The Colorado Rockies had the chance to accomplish the near-impossible on April 19: Beat Clayton Kershaw on his home turf.
The game was knotted 1-1 headed into the bottom of the third inning of the early-season series between the National West Division opponents. Rockies lefty Tyler Anderson surrendered a lead-off double to Chris Taylor to start it. Next up was Kershaw, who laid down a sacrifice bunt.
Anderson fielded it cleanly. He thought about trying to gun down Taylor at third, but when he realized it was too late, he changed course and rushed a throw to first. Anderson’s throw skipped and got by Colorado first baseman Mark Reynolds. The Dodgers wound up tagging Anderson for three runs in the inning in an eventual 4-2 win over Colorado.
Asked about the sequence afterward, first-year Rockies manager Bud Black would explain it away with one of his go-to phrases.
“If he makes that play, the whole inning changes. They might get one instead of three,” Black said. “But that’s baseball.”
Over the course of his first 91 games as manager of the Colorado Rockies, Black has said those last two words many times.
“That’s baseball” is Black’s way of explaining the breaks of the game. It’s how he puts into perspective the unlikely occurrences in a 162-game season, whether it’s Anderson committing a throwing error to first, or rookie pitcher Antonio Senzatela blasting a three-run double in a beatdown of the reigning American League champs.
The Rockies (52-39) have taken some hits in the last month, but at the All-Star break they still sit 13 games above .500. They are 7 1/2 games up over the next two closest teams in the National League Wild Card race. Black, who was hired in November as Walt Weiss’ successor, is the steady hand who’s helped steer them here.
When the game’s not going, Black’s mood rarely changes. He’s friendly, loose, cracking jokes.
“Do we have any Queen fans here? Who went to Queen last night?” he asked the media before Friday’s game against the White Sox, yukking it up even as his team had lost 12 of its last 15.
When the action starts, Black flips a switch, and the competitor comes out. He doesn’t look uptight from his perch in the dugout, but if the situation calls for it, he doesn’t hide his displeasure. Especially when it comes to pitching.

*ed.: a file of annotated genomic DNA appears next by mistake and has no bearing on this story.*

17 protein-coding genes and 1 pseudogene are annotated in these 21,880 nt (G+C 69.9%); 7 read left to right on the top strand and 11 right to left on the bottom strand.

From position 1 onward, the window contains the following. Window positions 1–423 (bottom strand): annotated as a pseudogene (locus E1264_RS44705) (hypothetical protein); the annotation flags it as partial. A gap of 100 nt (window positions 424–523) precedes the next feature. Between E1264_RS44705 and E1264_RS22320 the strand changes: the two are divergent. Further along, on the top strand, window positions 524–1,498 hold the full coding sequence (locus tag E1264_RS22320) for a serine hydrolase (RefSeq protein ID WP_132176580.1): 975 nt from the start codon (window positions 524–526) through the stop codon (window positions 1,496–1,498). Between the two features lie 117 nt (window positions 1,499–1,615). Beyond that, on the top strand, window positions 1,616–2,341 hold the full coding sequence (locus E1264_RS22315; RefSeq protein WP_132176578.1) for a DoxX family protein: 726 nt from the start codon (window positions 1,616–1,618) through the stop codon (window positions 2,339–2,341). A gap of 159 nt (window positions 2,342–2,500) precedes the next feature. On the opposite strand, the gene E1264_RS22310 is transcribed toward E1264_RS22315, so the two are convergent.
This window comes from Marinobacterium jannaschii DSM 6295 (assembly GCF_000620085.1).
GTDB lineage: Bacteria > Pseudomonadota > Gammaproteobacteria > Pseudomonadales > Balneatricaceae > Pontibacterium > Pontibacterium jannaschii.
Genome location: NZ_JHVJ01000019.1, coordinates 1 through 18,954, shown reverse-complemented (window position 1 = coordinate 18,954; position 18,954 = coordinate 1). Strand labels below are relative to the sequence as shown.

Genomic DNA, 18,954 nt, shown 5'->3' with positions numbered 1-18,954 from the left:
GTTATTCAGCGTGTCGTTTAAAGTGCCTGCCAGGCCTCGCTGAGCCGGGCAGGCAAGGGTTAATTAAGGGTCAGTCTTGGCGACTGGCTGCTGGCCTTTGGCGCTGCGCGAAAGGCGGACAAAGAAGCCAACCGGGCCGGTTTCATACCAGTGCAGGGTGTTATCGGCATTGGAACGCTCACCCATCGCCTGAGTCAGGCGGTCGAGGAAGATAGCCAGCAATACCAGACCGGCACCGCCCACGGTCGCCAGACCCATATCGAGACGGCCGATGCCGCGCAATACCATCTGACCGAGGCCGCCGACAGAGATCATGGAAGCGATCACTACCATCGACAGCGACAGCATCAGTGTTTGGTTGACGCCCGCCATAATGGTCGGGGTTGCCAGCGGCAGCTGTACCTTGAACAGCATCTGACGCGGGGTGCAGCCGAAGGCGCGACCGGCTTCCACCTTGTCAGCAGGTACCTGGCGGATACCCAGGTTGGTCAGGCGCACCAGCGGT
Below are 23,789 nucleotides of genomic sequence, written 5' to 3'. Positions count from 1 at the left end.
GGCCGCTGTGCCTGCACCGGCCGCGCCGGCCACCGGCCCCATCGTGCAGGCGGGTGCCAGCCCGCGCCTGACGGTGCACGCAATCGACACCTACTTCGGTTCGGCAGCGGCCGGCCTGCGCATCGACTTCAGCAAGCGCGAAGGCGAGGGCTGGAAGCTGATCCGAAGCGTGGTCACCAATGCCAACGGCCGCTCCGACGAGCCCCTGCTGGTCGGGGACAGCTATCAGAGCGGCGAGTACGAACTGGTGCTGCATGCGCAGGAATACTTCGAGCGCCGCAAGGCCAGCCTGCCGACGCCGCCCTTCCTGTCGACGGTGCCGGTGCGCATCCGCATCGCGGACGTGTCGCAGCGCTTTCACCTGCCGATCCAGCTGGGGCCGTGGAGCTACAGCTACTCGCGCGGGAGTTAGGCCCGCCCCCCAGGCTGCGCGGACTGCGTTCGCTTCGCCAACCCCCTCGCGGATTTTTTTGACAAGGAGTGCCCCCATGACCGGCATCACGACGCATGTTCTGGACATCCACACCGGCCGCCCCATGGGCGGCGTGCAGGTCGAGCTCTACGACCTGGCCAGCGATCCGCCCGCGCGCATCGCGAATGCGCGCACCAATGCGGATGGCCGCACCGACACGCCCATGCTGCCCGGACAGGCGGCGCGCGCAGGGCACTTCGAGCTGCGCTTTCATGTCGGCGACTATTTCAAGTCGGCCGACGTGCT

In May, Black removed Scott Oberg from a game by yanking the ball out of his hand after the righty reliever came in and began issuing Black’s biggest pet peeve: walks.
Rookie Kyle Freeland appeared to be on the receiving end of some heated words from Black during his July 4 start. Black met him on the mound after Freeland threw one too many meatballs to the Reds in a tough third inning. As Black jogged onto the field to talk to Freeland, he waved off the Rockies’ infield from joining the dressing down. Even the home plate umpire, who usually tries to speed up manager-pitcher conversations, gave Black room as he lit into Freeland.
“He demands success out of us,” Freeland said. “That’s what you want out of a manager. But at the same time, he does it where he gives you confidence. He wants you to go out and do well. He wants to give you the keys to success, but he demands you figure things out on your own and you do your work and do it properly.”
Black appears to have navigated the tightrope between instilling confidence and demanding more expertly so far. Colorado’s rotation could have crumbled after losing Chad Bettis during spring training and Jon Gray in his third start of the season. Instead, it’s helped keep the Rockies afloat as the team’s dealt with a laundry list of injuries and the struggles of Carlos Gonzalez and Trevor Story at the plate.
Four rookies — Senzatela, Freeland, Jeff Hoffman and German Marquez — have combined to start 56 games, eat up 334 innings and allow 156 earned runs. They’ve played a big part in a Rockies’ rotation that ranks fourth in FanGraphs’ park-adjusted ERA metric.
“I feel very, very confident with him,” said Marquez, a 22-year-old native of Venezuela, through a translator. “He helps me out a lot. He helps me remain very calm and very comfortable.”
Black’s background makes him uniquely qualified to work with Colorado’s hurlers. Black was a big-league starting pitcher for 15 years. In that time, he posted a 3.84 ERA, won 121 games and was a member of the 1985 Royals’ World Series team.
Black only pitched one game in Colorado’s thin air as a member of the Giants in 1993, but he managed dozens of them in eight-plus seasons as the San Diego Padres skipper from 2007-15.
“He’s right there with you,” Gray said. “He knows. It’s easier to trust that way. Everything you’ll do, he’s done it before.”
When Black was hired as the Rockies’ manager this winter, the questions about pitching at Coors inevitably came.
“You know what works here?” Black asked. “Good pitching and making pitches and getting outs. That’s what we have to do. I don’t think we have to change anybody. We’ve got to make guys better. And these guys are pretty good to start with.”
So far, Black has been right. The Rockies are in an excellent position to make the postseason for the first time in eight years. There will be twists and turns as the second half gets going. As Black likes to say, “that’s baseball.” The key, Black has stressed many times as the Rockies’ manager, is to shrug them off and stay the course.
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